First Faculty Advisor
Eating Disorders; Misconceptions; Personal Story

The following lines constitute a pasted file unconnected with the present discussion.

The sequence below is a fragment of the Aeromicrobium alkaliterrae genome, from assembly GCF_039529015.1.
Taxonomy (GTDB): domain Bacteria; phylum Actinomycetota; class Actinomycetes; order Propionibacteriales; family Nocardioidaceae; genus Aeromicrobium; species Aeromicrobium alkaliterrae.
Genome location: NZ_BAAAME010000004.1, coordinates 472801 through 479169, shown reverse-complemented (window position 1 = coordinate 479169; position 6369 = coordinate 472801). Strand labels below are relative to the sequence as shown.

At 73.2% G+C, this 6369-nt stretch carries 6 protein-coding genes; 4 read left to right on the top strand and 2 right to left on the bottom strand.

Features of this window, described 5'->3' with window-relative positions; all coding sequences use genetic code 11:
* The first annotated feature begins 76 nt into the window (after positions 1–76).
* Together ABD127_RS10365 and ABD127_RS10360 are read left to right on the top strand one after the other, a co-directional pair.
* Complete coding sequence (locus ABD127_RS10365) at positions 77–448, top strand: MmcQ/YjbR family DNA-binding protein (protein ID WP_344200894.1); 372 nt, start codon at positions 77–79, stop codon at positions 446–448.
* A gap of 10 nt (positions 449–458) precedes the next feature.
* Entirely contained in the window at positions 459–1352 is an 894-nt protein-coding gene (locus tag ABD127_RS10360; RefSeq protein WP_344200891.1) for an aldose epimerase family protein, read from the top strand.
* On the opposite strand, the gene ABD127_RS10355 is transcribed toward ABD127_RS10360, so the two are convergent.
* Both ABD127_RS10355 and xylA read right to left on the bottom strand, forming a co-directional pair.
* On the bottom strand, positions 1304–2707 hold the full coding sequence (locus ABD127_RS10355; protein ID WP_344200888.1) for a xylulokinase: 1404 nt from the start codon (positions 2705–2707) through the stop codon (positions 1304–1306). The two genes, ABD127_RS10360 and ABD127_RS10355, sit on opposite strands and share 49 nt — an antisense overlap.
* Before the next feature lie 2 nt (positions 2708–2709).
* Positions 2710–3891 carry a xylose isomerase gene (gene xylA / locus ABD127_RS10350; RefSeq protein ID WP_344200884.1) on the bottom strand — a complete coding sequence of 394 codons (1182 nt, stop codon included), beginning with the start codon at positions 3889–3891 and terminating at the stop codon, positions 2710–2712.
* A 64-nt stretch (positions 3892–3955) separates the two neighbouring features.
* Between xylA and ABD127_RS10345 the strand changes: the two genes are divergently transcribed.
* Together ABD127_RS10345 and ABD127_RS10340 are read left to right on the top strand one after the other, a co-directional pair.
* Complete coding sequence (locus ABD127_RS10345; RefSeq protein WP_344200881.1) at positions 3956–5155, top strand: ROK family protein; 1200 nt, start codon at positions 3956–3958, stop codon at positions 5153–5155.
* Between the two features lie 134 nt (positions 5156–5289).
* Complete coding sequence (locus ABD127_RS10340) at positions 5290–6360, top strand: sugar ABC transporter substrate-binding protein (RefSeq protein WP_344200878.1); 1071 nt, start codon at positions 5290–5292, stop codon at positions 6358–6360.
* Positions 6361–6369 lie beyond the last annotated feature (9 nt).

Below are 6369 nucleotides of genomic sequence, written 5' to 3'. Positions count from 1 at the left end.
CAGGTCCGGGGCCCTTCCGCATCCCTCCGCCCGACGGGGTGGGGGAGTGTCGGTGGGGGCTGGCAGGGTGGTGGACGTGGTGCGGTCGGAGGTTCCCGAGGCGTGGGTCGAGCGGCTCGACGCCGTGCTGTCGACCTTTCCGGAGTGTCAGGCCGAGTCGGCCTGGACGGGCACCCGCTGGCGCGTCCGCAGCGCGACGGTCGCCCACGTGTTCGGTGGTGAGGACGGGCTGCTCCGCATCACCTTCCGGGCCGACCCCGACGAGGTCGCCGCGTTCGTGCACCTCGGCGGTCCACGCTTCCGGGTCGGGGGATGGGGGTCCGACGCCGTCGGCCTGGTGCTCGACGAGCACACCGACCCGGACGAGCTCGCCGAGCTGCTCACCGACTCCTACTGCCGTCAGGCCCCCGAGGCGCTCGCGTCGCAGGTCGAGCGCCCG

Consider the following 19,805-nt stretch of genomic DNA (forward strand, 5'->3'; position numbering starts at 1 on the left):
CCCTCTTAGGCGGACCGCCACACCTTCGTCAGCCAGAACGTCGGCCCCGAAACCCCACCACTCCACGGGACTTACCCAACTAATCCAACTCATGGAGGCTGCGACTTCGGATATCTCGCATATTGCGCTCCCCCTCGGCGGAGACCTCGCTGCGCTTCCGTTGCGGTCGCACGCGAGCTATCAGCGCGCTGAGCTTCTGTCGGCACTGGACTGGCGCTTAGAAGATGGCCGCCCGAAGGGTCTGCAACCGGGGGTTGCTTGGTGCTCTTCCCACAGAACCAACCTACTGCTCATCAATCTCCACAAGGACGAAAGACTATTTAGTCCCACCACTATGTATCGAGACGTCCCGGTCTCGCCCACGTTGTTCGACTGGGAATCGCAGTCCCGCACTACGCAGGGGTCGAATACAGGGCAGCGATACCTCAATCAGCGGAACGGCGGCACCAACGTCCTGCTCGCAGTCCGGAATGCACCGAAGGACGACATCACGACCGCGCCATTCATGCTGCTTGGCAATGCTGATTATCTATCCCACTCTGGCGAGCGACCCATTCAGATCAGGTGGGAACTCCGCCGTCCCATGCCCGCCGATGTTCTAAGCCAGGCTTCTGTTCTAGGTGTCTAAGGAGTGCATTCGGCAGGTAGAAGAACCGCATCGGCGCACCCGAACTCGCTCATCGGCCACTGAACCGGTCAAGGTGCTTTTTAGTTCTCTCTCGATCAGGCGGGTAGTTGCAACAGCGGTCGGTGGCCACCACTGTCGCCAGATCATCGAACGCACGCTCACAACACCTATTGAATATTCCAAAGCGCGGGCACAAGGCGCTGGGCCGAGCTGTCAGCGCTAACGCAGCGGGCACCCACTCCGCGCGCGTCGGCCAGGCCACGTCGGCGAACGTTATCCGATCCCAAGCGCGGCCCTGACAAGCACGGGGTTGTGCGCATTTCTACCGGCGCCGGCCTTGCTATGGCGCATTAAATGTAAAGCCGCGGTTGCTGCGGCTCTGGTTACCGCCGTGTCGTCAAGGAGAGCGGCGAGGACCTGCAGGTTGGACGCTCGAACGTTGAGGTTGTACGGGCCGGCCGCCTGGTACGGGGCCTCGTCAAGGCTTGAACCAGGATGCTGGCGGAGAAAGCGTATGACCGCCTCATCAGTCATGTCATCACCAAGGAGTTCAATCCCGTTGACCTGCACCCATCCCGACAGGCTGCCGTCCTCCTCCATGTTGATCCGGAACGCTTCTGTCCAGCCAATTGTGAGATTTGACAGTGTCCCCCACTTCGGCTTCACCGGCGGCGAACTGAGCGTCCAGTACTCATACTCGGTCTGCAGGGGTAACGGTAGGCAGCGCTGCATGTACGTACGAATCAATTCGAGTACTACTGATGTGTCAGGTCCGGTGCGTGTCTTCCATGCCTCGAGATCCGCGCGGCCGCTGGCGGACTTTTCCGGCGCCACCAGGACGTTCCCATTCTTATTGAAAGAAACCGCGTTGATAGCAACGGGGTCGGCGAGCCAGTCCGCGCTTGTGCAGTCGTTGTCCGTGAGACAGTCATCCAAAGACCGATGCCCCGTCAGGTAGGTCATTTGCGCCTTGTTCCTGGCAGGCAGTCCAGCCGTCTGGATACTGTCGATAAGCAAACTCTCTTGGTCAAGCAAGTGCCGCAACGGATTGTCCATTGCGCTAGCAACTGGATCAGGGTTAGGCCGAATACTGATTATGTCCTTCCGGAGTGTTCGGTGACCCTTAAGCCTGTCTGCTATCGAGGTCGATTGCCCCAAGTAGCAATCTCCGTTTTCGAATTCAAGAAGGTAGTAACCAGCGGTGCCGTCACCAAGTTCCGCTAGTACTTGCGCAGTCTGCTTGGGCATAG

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Today, eating disorders have become much more prevalent and have the highest mortality rate for mental illness, yet it remains a taboo subject. As someone who came close to death from the consequences of an eating disorder, it is troubling to see the misconceptions of eating disorders. The media in its quest for sales and market share misleads audiences into believing that people with anorexia nervosa or bulimia nervosa simply desire to be “skinny”. The National Eating Disorder Association (NEDA) states that eating disorders have historically been associated with straight, young, white females, but in reality, they affect people from all demographics and are not caused by any single factor. They arise from a combination of long-standing behavioral, biological, emotional, psychological, interpersonal, and social factors. The distortion that eating disorders are solely due to body image diminishes the root cause behind an eating disorder. Misconceptions about eating disorders can lead to fewer diagnoses, treatment options, and pathways to help those who do not fit the stereotype. The public needs to be re-educated on the topic in order to understand, treat, and prevent eating disorders from occurring and/or continuing. To understand what these misconceptions are and how strongly people believe them, a survey will be distributed to 200 participants to the general public to substantiate the misconception that the majority of people consider an eating disorder to purely be about wanting a small body figure.